A dumb Lever.
At the time that Francis I.,
, was taken prisoner at the battle of Paris
, one of his officers, the valorous Chevalter Beauregard
, smitten by the charms of an Italian lady named Aurelfa, of a noble family, declared his passion to her. Aurelia
, although she was flattered by the declaration, refused his, pretensions, on the ground of the levity of the French
character and their national indiscretion.
The extreme violence of the Chevalier
's love urged him to propose to the lady to put his constancy to any proof she should think proper.
accepted the proposition, and engaged to marry him if he would consent to remain dumb for six months. The Chevaller
promised, and from that moment never opened his lips.
He returned to Paris
among his friends and relations, who lamented the singular infirmity he had brought with him from the army.
expressed only by signs.
Physicians were sent for, but he refused their assistance.
The captive king was at length restored to his people, but his joy on his return was diminished by the unfortunate Chevaller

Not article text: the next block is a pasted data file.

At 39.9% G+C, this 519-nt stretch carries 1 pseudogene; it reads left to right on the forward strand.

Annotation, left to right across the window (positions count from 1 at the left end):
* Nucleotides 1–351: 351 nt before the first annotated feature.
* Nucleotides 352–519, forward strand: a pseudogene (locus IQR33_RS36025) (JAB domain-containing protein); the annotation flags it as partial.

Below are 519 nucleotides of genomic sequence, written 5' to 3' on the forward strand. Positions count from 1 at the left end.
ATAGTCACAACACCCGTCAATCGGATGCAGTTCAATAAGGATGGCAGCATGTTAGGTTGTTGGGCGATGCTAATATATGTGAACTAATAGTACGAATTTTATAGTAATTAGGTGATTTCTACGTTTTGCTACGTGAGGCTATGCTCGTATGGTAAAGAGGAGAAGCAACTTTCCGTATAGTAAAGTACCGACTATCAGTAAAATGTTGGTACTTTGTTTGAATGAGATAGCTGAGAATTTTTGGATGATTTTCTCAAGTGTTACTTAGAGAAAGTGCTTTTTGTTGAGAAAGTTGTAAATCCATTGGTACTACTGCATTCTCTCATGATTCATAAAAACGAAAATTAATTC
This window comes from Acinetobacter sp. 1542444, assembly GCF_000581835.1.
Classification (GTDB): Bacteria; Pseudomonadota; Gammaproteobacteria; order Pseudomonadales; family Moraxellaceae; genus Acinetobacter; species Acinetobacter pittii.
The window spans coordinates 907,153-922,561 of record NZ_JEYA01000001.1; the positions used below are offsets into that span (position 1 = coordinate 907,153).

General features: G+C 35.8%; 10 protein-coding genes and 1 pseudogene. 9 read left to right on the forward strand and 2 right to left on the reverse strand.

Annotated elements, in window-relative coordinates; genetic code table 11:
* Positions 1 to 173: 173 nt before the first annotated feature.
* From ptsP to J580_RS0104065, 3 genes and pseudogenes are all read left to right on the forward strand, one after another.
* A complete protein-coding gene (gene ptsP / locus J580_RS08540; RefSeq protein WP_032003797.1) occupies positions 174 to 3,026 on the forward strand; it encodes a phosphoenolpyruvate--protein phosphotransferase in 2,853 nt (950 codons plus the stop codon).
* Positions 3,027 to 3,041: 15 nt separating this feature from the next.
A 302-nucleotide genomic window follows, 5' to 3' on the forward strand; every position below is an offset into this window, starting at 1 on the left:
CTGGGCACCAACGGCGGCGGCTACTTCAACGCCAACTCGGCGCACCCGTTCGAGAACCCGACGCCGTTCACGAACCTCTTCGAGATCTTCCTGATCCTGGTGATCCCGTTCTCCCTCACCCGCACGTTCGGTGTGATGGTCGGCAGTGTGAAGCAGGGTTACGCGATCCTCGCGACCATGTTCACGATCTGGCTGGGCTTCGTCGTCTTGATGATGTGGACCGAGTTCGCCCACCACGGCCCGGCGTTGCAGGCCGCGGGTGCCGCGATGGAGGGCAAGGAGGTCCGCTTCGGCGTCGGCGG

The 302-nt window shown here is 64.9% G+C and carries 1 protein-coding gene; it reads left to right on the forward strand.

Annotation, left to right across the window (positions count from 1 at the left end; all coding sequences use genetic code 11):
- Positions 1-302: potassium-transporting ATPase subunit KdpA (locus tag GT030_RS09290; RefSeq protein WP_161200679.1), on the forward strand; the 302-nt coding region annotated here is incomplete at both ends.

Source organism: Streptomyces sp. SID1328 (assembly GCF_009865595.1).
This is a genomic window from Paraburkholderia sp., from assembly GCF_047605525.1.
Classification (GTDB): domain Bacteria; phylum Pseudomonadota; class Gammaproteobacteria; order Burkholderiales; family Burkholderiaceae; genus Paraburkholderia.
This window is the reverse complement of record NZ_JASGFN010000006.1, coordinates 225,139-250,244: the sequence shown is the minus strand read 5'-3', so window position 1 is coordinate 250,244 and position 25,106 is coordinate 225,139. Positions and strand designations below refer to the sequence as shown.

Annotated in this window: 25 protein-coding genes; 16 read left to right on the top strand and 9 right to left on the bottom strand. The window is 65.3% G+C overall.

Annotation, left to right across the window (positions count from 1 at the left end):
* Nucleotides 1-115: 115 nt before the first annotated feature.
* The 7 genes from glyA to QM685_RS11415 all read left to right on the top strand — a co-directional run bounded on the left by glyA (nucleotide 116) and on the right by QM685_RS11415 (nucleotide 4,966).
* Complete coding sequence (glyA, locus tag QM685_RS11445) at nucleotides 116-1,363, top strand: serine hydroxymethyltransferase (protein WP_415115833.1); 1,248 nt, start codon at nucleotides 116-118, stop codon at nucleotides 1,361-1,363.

, who was honored by the king's particular friendship.
Francis sent his best doctors to his favorite, who this time accepted the medicine, but with no effect.
The king went so far as to employ the charlatans, who, in his time, as well as the present, pretended to possess specifics for all evils.
He even called in those who dealt in charms, but all to no purpose.
All the court were hopeless of his cure, when a fair fortune-teller presented herself, and wrote to the king that she would undertake the restoration of the Chevalier to his speech.
Being sent for she was introduced to Beauregard
, when she addressed him thus:
immediately recognized in the stranger his beloved Aurelia
, who had long witnessed his constancy and devotion.
Francis was sensibly affected at the event, and presented him with a rich marriage portion.
It is not now-a-days that men become dumb for love, though many keep silent for interest.
There are few Beauregards in the present age.